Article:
Before you buy that Quail Egg Incubator


What is the issue with quail and quail eggs? The word quail was at some time trending on twitter in Kenya. Anyway I am writing this article because majority of Nairobians and Kenyans in General actually read the warranty details after buying a product or when taking the product for repair due to issues with the product.


So before you buy that quail egg incubator here are some general warranties clauses that you might want to go through:-


Some electronic items are sold along with a warranty, which is aimed at assuring the customer that the specified tech equipment will perform according to certain standards.


Before you buy that Quail egg incubator, Generator, LED TV, Smartphone or Calculator it is always not a bad idea to study the terms of the warranty before you hand over your hard earned cash or loan for that item.


Even if that cash is not hard earned by you, its still not a bad idea to check the warranty details because some clauses will definitely shock you or lead you to another brand altogether.

Here are the most important clauses.

  1. How long is the warranty? This is the first question you should seek an answer for, Warranty period is usually measures in years. A manufacturer or vendor that gives a six months warranty seems like he or she does not trust the product and would gladly dispose it, if you buy it. The most common duration is one year with some vendors and manufacturers actually giving two years warranty because of how confident they are about that particular product? A word to the wise always read that text below that unbelievably long warranty period like Ten years warranty. This is a marketing gimmick and the long warranty period is always a part of the whole product. An example is some Samsung microwave ovens come with a ten year warranty on the ceramic inside. Another example is by LG who gives Ten years warranty on the Direct Drive Motor they use in their latest Washing Machines.
  2. When does the warranty commence? Is it right after purchase or right after the product leaves the factory floor? You don’t need to worry about this but what you should know is that even that vendor selling you the item was given a warranty too! Did this warranty end the duration that item was on display? An example is that big generator on display or that Hi-Fi that you hear on the street on some vendors display.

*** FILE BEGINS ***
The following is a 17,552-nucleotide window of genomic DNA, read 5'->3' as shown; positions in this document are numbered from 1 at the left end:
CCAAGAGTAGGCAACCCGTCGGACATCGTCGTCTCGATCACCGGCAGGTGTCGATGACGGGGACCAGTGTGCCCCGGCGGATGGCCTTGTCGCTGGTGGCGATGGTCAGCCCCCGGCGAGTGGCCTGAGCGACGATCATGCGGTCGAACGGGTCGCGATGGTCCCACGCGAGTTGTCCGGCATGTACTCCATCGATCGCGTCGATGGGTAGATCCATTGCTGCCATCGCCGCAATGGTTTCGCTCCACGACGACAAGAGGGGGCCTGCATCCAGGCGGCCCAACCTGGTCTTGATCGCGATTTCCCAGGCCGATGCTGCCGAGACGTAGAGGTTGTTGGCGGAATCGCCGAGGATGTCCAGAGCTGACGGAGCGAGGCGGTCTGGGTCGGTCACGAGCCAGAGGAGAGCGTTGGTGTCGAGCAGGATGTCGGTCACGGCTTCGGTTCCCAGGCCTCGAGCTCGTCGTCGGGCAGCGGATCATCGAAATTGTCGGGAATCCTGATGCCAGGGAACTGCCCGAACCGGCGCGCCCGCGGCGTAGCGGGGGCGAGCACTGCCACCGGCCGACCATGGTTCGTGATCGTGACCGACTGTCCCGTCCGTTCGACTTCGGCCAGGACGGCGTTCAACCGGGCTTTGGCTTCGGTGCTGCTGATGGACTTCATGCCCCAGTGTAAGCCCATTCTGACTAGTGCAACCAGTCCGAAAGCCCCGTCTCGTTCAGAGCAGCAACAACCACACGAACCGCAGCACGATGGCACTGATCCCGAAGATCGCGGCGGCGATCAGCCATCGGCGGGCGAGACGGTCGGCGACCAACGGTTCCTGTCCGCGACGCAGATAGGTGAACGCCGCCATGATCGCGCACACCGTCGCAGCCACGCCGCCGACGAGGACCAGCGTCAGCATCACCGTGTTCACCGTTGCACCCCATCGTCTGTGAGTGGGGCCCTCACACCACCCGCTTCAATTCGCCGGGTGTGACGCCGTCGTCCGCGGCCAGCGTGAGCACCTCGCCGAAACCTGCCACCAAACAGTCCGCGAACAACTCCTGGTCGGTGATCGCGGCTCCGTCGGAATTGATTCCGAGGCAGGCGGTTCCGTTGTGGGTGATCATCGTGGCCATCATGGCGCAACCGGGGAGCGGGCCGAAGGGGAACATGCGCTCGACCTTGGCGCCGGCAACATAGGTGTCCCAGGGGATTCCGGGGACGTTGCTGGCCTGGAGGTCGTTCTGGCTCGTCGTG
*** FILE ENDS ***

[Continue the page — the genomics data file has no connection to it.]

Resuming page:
3. Is the warranty supplied in writing and is it dated? A warranty card should be dated the same date as the purchase and very importantly be stamped. Never leave the shop with your Quail egg incubator with an unstamped warranty card.
  4. What if the Tech malfunctions will it be replaced or repaired? A very important detail to be asked to the vendor and if it is going to be repaired will he or she provide a standby unit?  Assume you own a Pub which airs the EPL, you businesses backbone during the EPL. Will your customers run away to your competitor because you are still waiting for your item to be repaired?
  5. If the item is going to be repaired instead of being replaced where will the repair be carried out and what is the average duration of a repair.
  6. Does the warranty cover the cost of any replacement parts that may be required? Does the warranty also cover the labour required to repair the item? No need to worry about this because most warranties offered in Kenya cover the cost of replacement parts as well as the labour .
  7. What actions by the purchaser (you) will mean that the warranty is no longer valid? This is the bombshell that makes most people read the warranty card at the point of purchase. This is after returning it for malfunction and being turned away for improper use.

Some points to note


Never open up an item for any reason before the warranty period is over, this will mean the warranty is void.


 Vendors never  re-accept  warranty items that have physical damage like from dropping although some companies like Samsung offer such kind of warranties on  selected Smartphones after the screen shatters due to dropping.


Some vendors actually do not offer warranties on power supplies. Power supplies are electronic gadgets like laptop adapters, Mobile phone chargers and in some very strange cases a whole product if it is known that the power supply inside is the culprit. This is all thanks to our power company KPLC.
Some warranty cards in Kenya even tell you to use protection devices like fridge guards and go on to warn you that if you don’t then the warranty is void.

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Written by Gichane
Thursday, January 27, 2014